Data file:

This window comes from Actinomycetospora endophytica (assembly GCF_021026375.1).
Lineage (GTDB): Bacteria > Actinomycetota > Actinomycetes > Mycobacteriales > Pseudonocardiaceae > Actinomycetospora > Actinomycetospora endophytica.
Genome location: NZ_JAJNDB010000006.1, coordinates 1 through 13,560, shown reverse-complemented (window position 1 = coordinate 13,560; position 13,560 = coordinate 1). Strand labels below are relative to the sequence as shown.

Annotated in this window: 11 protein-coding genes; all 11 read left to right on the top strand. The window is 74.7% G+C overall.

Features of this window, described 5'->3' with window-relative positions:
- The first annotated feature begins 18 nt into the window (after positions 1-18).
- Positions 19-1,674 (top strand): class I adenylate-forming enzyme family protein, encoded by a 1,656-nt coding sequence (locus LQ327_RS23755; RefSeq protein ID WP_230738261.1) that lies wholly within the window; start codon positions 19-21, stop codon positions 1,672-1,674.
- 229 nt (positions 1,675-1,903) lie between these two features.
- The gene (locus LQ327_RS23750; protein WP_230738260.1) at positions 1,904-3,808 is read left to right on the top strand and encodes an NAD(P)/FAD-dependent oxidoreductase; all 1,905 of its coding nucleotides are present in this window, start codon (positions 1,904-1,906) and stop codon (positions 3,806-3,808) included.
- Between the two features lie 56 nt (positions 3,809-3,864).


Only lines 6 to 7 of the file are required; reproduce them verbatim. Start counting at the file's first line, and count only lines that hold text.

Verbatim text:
- The first annotated feature begins 18 nt into the window (after positions 1-18).
- Positions 19-1,674 (top strand): class I adenylate-forming enzyme family protein, encoded by a 1,656-nt coding sequence (locus LQ327_RS23755; RefSeq protein ID WP_230738261.1) that lies wholly within the window; start codon positions 19-21, stop codon positions 1,672-1,674.